Actonians Cricket Club

Actonians Cricket Club - Bowling

A Fantastic Video on Swing bowling with Shaun Pollock.

Well worth hava hava look.


Picture the scene. You are at the end of your run up. Conditions are in your favour and the ball has been swinging. Slips, gulley and the wicketkeeper are waiting.

You have been pitching the ball up a little further to encourage it to move but so far the batsman has been on top of you, hitting three drives through the gap at cover. He’s 12 not out.

You are not worried.

Your next ball is a beauty, moving late away as the batsman thinks he spies another boundary. The flashing drive in his mind catches the outside edge straight to second slip. You have your scalp for just 12 runs. Not a bad average so far...

That’s the art of swing bowling. When it works it’s incredible to watch. When it fails, it can be a disaster.

The basics of swing

A cricket ball swings because it has a seam. The air moving over the ball as you bowl it causes it to drift to the side. Very small adjustments in the position of the seam can lead to large movements. The outswinger moves from leg to off side, the inswinger moves from off to leg. The longer the ball is in the air, the more is swings. That means anyone can swing the ball no matter what their pace. In fact, the faster the bowler the less it swings.

To control which way the ball swings you start by adjusting the basic grip.


basic bowling grip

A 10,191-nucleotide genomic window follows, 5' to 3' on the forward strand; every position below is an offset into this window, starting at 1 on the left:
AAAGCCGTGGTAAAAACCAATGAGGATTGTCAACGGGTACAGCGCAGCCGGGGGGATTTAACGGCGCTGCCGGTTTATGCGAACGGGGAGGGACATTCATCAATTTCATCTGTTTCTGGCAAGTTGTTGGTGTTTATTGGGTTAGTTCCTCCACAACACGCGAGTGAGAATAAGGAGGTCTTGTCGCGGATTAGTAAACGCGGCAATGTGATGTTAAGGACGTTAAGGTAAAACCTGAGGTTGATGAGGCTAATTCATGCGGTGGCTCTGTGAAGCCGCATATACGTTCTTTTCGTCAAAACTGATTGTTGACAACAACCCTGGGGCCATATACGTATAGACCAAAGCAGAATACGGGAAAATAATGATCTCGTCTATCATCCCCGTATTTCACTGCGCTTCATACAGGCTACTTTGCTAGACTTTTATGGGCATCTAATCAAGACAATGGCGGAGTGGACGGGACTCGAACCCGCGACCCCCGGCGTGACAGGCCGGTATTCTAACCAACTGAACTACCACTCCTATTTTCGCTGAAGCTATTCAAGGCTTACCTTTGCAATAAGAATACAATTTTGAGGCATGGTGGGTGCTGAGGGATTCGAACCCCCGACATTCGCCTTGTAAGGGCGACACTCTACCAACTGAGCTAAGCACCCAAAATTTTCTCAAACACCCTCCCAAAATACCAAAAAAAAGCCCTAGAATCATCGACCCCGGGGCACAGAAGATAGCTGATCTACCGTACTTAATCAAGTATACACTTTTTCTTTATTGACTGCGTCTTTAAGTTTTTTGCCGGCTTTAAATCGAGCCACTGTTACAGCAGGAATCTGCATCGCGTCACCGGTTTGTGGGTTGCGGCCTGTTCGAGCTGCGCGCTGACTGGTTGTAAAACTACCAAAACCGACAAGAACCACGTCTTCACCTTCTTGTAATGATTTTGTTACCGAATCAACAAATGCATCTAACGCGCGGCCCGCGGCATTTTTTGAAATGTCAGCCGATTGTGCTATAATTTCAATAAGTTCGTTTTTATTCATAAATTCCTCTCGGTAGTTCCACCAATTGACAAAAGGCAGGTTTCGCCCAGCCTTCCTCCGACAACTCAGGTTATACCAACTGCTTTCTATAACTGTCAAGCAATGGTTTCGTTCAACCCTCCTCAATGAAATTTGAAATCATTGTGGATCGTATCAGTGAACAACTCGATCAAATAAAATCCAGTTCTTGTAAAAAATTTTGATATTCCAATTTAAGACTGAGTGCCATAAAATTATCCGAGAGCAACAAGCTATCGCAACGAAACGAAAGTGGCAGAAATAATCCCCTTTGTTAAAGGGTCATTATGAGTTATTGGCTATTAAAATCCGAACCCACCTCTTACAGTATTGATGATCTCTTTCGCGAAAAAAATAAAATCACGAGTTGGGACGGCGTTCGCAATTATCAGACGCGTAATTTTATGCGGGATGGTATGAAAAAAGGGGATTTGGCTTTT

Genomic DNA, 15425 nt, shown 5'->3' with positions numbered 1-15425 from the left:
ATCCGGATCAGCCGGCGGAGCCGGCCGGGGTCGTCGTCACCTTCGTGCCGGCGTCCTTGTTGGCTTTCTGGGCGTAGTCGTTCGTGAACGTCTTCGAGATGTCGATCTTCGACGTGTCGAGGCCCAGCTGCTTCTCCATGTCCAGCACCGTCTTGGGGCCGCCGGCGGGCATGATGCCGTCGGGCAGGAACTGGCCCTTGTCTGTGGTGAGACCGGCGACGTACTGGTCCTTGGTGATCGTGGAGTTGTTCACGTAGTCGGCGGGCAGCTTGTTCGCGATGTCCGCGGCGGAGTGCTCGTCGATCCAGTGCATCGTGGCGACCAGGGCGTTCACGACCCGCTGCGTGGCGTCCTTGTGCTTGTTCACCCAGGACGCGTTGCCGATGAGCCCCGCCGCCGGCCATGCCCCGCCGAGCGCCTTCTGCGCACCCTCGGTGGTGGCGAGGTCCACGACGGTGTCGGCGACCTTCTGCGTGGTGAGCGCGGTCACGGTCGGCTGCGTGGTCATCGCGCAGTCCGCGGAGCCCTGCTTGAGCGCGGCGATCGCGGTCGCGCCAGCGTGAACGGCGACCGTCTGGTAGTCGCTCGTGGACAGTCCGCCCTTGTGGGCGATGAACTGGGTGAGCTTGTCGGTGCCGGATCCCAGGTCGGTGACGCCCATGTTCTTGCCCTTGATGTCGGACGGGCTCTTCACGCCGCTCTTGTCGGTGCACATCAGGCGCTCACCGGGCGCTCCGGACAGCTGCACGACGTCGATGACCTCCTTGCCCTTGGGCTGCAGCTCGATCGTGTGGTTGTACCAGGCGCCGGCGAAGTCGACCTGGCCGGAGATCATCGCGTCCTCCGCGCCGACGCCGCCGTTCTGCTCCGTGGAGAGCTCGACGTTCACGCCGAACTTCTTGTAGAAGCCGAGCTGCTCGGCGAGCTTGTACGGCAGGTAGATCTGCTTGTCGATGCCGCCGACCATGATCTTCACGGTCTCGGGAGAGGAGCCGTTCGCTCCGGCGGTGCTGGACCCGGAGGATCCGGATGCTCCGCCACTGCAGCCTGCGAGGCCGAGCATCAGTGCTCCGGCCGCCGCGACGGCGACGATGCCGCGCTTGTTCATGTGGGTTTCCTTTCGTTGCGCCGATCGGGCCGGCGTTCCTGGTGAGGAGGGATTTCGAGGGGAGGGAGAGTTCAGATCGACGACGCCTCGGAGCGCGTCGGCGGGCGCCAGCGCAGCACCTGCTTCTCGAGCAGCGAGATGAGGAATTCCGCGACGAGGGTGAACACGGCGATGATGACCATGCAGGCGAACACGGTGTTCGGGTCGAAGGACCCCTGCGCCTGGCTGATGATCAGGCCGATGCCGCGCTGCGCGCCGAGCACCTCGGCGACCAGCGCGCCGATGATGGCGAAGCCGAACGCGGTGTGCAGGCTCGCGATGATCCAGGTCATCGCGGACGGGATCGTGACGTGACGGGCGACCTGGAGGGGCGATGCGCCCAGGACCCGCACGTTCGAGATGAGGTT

Basic grip. Here the seam is straight, pointing at the stumps when you deliver it.

outswing grip (back)

Outswing grip. The seam has been turned towards slip (for a right handed batter). The wrist stays firm throughout.

inswing grip (back)

Inswing grip. The seam is now turned towards fine leg (again for a right handed batter). The wrist is slightly less firm.



Seam position is most important. If it wobbles in the air you will not get the swing you are looking for. Ian Pont recommends making small adjustments to the seam position until you find swing but keep your wrist facing the batsman at the point of release.

The ball

How you look after the ball when bowling swing is important. The ideal ball for traditional swing is:

  • Relatively new
  • One side shined only
  • Dry
  • Clean

Everyone on the team has a duty to keep the ball as close to this condition as possible.The better condition the ball is in the more it will swing.

The tactics of swing bowling

Swing can be impossible to play but it takes some experimentation to get right because conditions do not always suit. The basic tactic is to pitch the ball up a a good length but close to a half volley around off stump. You are trying to encourage the batsman to want to drive, bringing in the slips and keeper (or bowl them through the gate with inswing). You may be hit for some runs if the ball does not swing early on, but keep experimenting with seam position.

If you bowl outswing too wide you are giving the batsman a sighter. If you bowl too straight the ball is less likely to swing and goes down the leg side. If you bowl too short the ball will not swing as much and the batsman can adjust more easily.

If the ball is not swinging, you can experiment with your position on the crease. Go wider or closer to the stumps to see if a change of angle helps. You can also change the pace of the ball. Sometimes going a little slower will make all the difference.

Sometimes the ball can swing too much giving the batsman time to leave it if it is not straight. You can counteract this by holding the ball across the seam. This will stop the ball swinging at all so you will need to find a new way to take wickets.

It’s a tightrope to walk and needs a forgiving captain who understands the fragility of swing. But if you understand your own methods and tactics you will be in a better position to take more wickets.